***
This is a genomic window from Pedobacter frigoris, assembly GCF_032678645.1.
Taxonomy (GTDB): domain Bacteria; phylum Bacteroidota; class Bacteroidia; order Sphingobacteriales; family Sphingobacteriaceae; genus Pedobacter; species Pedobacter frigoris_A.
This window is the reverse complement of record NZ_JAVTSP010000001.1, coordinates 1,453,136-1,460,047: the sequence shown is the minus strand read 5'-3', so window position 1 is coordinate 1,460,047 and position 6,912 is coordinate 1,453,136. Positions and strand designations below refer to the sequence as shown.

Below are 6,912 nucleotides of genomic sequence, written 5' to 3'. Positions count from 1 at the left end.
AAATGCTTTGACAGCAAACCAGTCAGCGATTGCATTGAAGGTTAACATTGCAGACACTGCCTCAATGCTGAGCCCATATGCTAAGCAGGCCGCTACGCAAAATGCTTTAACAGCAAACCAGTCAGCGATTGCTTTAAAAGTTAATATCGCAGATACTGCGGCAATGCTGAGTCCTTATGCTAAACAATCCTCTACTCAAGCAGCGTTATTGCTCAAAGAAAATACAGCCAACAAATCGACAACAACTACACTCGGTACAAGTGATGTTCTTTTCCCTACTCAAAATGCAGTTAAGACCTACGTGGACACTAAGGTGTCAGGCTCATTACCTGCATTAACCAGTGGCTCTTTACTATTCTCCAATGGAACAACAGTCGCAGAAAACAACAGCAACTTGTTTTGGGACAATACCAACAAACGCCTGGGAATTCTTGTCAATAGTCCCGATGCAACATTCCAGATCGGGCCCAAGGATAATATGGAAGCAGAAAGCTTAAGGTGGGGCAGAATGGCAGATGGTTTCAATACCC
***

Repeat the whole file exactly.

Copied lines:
This is a genomic window from Pedobacter frigoris, assembly GCF_032678645.1.
Taxonomy (GTDB): domain Bacteria; phylum Bacteroidota; class Bacteroidia; order Sphingobacteriales; family Sphingobacteriaceae; genus Pedobacter; species Pedobacter frigoris_A.
This window is the reverse complement of record NZ_JAVTSP010000001.1, coordinates 1,453,136-1,460,047: the sequence shown is the minus strand read 5'-3', so window position 1 is coordinate 1,460,047 and position 6,912 is coordinate 1,453,136. Positions and strand designations below refer to the sequence as shown.

Below are 6,912 nucleotides of genomic sequence, written 5' to 3'. Positions count from 1 at the left end.
AAATGCTTTGACAGCAAACCAGTCAGCGATTGCATTGAAGGTTAACATTGCAGACACTGCCTCAATGCTGAGCCCATATGCTAAGCAGGCCGCTACGCAAAATGCTTTAACAGCAAACCAGTCAGCGATTGCTTTAAAAGTTAATATCGCAGATACTGCGGCAATGCTGAGTCCTTATGCTAAACAATCCTCTACTCAAGCAGCGTTATTGCTCAAAGAAAATACAGCCAACAAATCGACAACAACTACACTCGGTACAAGTGATGTTCTTTTCCCTACTCAAAATGCAGTTAAGACCTACGTGGACACTAAGGTGTCAGGCTCATTACCTGCATTAACCAGTGGCTCTTTACTATTCTCCAATGGAACAACAGTCGCAGAAAACAACAGCAACTTGTTTTGGGACAATACCAACAAACGCCTGGGAATTCTTGTCAATAGTCCCGATGCAACATTCCAGATCGGGCCCAAGGATAATATGGAAGCAGAAAGCTTAAGGTGGGGCAGAATGGCAGATGGTTTCAATACCC